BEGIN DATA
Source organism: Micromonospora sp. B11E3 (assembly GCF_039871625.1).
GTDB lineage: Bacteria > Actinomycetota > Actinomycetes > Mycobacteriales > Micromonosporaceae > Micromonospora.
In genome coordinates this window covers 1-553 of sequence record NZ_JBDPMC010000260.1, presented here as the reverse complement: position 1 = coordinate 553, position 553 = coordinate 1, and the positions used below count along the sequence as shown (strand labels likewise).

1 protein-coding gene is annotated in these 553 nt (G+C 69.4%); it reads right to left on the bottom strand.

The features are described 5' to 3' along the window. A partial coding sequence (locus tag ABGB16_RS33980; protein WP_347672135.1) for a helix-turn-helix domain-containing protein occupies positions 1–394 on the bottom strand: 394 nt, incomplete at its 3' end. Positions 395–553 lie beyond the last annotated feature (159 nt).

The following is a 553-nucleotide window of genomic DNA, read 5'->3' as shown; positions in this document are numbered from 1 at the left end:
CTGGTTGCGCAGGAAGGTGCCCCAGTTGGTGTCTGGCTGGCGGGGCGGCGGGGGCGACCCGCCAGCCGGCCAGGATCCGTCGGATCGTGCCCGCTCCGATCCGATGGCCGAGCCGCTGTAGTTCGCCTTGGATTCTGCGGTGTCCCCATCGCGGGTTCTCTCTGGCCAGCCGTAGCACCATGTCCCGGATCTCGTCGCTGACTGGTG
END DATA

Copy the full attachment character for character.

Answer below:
Source organism: Micromonospora sp. B11E3 (assembly GCF_039871625.1).
GTDB lineage: Bacteria > Actinomycetota > Actinomycetes > Mycobacteriales > Micromonosporaceae > Micromonospora.
In genome coordinates this window covers 1-553 of sequence record NZ_JBDPMC010000260.1, presented here as the reverse complement: position 1 = coordinate 553, position 553 = coordinate 1, and the positions used below count along the sequence as shown (strand labels likewise).

1 protein-coding gene is annotated in these 553 nt (G+C 69.4%); it reads right to left on the bottom strand.

The features are described 5' to 3' along the window. A partial coding sequence (locus tag ABGB16_RS33980; protein WP_347672135.1) for a helix-turn-helix domain-containing protein occupies positions 1–394 on the bottom strand: 394 nt, incomplete at its 3' end. Positions 395–553 lie beyond the last annotated feature (159 nt).

The following is a 553-nucleotide window of genomic DNA, read 5'->3' as shown; positions in this document are numbered from 1 at the left end:
CTGGTTGCGCAGGAAGGTGCCCCAGTTGGTGTCTGGCTGGCGGGGCGGCGGGGGCGACCCGCCAGCCGGCCAGGATCCGTCGGATCGTGCCCGCTCCGATCCGATGGCCGAGCCGCTGTAGTTCGCCTTGGATTCTGCGGTGTCCCCATCGCGGGTTCTCTCTGGCCAGCCGTAGCACCATGTCCCGGATCTCGTCGCTGACTGGTG